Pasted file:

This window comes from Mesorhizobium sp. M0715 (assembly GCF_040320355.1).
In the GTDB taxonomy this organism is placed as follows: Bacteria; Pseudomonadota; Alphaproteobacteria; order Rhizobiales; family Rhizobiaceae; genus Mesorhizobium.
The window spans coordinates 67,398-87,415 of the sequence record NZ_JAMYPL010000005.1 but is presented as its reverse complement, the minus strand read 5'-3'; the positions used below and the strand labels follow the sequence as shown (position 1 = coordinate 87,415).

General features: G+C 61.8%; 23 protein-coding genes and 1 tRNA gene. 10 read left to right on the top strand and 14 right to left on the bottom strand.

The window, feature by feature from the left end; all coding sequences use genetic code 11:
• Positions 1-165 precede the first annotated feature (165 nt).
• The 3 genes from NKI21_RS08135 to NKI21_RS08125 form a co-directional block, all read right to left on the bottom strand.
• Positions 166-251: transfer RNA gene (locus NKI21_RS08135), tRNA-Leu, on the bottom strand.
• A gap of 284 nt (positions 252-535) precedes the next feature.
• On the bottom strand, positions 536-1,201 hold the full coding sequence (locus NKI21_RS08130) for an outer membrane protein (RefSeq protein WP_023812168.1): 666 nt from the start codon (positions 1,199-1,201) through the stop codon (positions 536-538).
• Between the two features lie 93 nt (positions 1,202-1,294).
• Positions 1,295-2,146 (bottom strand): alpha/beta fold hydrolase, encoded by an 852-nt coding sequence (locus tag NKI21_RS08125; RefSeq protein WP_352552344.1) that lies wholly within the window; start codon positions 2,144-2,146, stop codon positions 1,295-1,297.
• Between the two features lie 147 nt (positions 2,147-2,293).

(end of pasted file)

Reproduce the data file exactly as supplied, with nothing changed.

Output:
This window comes from Mesorhizobium sp. M0715 (assembly GCF_040320355.1).
In the GTDB taxonomy this organism is placed as follows: Bacteria; Pseudomonadota; Alphaproteobacteria; order Rhizobiales; family Rhizobiaceae; genus Mesorhizobium.
The window spans coordinates 67,398-87,415 of the sequence record NZ_JAMYPL010000005.1 but is presented as its reverse complement, the minus strand read 5'-3'; the positions used below and the strand labels follow the sequence as shown (position 1 = coordinate 87,415).

General features: G+C 61.8%; 23 protein-coding genes and 1 tRNA gene. 10 read left to right on the top strand and 14 right to left on the bottom strand.

The window, feature by feature from the left end; all coding sequences use genetic code 11:
• Positions 1-165 precede the first annotated feature (165 nt).
• The 3 genes from NKI21_RS08135 to NKI21_RS08125 form a co-directional block, all read right to left on the bottom strand.
• Positions 166-251: transfer RNA gene (locus NKI21_RS08135), tRNA-Leu, on the bottom strand.
• A gap of 284 nt (positions 252-535) precedes the next feature.
• On the bottom strand, positions 536-1,201 hold the full coding sequence (locus NKI21_RS08130) for an outer membrane protein (RefSeq protein WP_023812168.1): 666 nt from the start codon (positions 1,199-1,201) through the stop codon (positions 536-538).
• Between the two features lie 93 nt (positions 1,202-1,294).
• Positions 1,295-2,146 (bottom strand): alpha/beta fold hydrolase, encoded by an 852-nt coding sequence (locus tag NKI21_RS08125; RefSeq protein WP_352552344.1) that lies wholly within the window; start codon positions 2,144-2,146, stop codon positions 1,295-1,297.
• Between the two features lie 147 nt (positions 2,147-2,293).